Matt and I guide for a Missoula whitewater outfitter, owned by Mike Johnston and his wife Bernice, and which runs trips on the Alberton Gorge. Cody works for them, too. The day before the accident, Mike, Cody and some guides in Mikeís swiftwater rescue class saw the log lodged in the river in the pulsating currents at the bottom left side of the rapid. The three-foot diameter log sat just at the surface, making it all but impossible to see until you were almost on top of it. One of the guides, who was purposefully swimming the rapid with a riverboard, actually floated into it, and stuck just long enough to give Mike pause about taking customers down the river. After a group of guides worked unsuccessfully to pull the log out of the current later that evening, Mike made the call to cancel Saturday's trips, and he and Cody alerted all of the other companies and Fish, Wildlife and Parks about the hazard.
According to David Lawrence, the owner of a different outfitting company, he and the guides with EWU each hiked in and looked at Tumbleweed and the strainer before making their own calls as to whether to float the river that day. Both David and the school decided to go. (When I called the EWU outdoor program for more details, I was told no one there could speak to me, but that I could get a statement from the media relationís office.)
Davidís three-boat group was ahead of the EWU group. Sometime around noon on Saturday, he and his other two boats pulled into the calm water above Tumbleweed to warn their clients about the hazard. David took his boat through first. As he was heading down the river, the EWU crew came up from behind, and the other two guides decided to let them float by.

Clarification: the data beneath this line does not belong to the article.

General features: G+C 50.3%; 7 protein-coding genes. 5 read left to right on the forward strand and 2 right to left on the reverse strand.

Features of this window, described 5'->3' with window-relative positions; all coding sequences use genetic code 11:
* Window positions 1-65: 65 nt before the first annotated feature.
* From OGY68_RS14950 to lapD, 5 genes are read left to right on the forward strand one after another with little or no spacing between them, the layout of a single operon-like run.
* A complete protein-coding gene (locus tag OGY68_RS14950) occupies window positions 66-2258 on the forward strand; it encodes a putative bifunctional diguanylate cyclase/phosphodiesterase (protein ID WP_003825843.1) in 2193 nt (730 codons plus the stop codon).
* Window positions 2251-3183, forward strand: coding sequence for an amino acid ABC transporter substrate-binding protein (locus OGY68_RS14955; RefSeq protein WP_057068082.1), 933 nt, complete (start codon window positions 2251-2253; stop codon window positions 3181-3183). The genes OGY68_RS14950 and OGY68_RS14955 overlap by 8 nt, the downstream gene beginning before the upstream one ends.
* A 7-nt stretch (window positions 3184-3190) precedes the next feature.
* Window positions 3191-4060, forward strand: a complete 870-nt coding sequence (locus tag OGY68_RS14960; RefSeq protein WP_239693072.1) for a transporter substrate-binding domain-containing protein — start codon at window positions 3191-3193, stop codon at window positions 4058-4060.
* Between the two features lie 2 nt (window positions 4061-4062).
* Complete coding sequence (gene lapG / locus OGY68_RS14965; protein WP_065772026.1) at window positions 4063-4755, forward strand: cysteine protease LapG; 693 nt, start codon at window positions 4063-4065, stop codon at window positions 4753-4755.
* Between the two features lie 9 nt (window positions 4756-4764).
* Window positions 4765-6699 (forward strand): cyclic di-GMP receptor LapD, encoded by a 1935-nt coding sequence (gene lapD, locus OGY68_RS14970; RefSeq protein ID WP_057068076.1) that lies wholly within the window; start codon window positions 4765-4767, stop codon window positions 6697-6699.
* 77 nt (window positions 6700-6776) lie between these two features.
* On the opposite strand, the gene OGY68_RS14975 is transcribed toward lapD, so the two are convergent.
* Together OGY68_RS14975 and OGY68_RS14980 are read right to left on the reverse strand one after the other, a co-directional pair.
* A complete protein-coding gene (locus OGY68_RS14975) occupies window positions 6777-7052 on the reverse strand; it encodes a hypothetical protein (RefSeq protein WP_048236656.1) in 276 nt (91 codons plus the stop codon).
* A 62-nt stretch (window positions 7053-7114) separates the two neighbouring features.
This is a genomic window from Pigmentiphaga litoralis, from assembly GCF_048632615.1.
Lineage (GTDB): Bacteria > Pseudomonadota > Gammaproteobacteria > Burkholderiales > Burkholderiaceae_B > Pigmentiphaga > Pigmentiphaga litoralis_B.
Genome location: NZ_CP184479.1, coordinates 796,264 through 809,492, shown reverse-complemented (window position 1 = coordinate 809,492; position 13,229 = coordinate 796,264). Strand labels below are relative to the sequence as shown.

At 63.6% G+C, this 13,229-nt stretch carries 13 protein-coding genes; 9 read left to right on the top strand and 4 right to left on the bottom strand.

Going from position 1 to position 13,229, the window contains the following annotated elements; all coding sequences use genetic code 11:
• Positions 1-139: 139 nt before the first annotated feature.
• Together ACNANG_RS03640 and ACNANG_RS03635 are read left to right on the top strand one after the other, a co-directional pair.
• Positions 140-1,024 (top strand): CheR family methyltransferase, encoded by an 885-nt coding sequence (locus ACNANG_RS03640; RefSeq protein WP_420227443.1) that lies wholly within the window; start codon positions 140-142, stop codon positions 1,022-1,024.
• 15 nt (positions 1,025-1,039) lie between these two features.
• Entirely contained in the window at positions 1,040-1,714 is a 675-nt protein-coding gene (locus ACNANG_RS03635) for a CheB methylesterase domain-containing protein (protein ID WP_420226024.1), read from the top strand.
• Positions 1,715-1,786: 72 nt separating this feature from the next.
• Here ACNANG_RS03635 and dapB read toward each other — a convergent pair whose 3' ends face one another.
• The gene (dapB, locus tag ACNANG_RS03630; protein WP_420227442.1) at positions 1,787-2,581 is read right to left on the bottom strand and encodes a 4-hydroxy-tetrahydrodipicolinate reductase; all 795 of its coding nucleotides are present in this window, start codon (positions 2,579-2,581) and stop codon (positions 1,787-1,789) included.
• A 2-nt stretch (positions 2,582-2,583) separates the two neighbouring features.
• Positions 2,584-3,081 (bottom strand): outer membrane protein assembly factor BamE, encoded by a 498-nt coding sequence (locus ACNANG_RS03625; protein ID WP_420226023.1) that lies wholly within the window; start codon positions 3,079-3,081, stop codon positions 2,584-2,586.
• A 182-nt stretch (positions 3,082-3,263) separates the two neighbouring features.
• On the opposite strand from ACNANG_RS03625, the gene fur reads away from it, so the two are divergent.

From below the rapid, where he and his crew were waiting and watching safely, David saw two of EWUís boats come through the rapid, along with one swimmer. The swimmer immediately went into the defensive swim position, in which you float belly up, feet first, so you can see whatís ahead and steer with your arms. Several guides yelled at her, and one threw a rope to her, but missed. As she floated closer to the strainer, she tried to swim to the right of it, and then at the last moment, either turned to swim right at it -- the correct move -- or went back into the defensive swim position. Those that I talked to recall what happened differently. Regardless, it was too late. Twenty thousand cubic feet of water moving per second through a narrow canyon is too much power. The strong current had flushed her under until all that was visible was her hand. And then that was gone.... Click here for the rest of the entire story at NewWest
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Jun 16, 2006, 07:23
Burns Rep To Hold Hours In St. Regis, Superior
Missoula Field Rep Available To Discuss Local Questions, Concerns
Washington. D.C. - Montana Senator Conrad Burns today announced that his Missoula Field Representative, Larry Anderson, will hold community outreach hours in both St. Regis and Superior on Thursday, June 8.
Jun 1, 2006, 17:56
Alberton Feed and Supply sets grand opening for June 10
Mark your calendars for June 10 when Alberton Feed & Supply celebrates its first anniversary. Callison Trucking and Excavating, already in business for one year, will also be celebrating its move to the new office located in Alberton Feed & Supply at 201 Railroad Avenue.
Jun 1, 2006, 13:35
Stephanie Janelle Pruitt of St. Regis won the 2006 Mineral County Community Foundation scholarship.
The foundation selects the winner based on community involvement and academic achievement. Congratulations Janelle! The scholarship rotates among the three school districts of the County Ė a senior from Alberton High School will be the recipient of the 2007 scholarship. Contact Committee Chair, Herman Berneking, for further details.
May 26, 2006, 13:31
Brenda Schneider honored
Superior Town Clerk Brenda Schneider was presented a plaque while attending the Annual Clerks Institute Training in Billings.
May 25, 2006, 13:22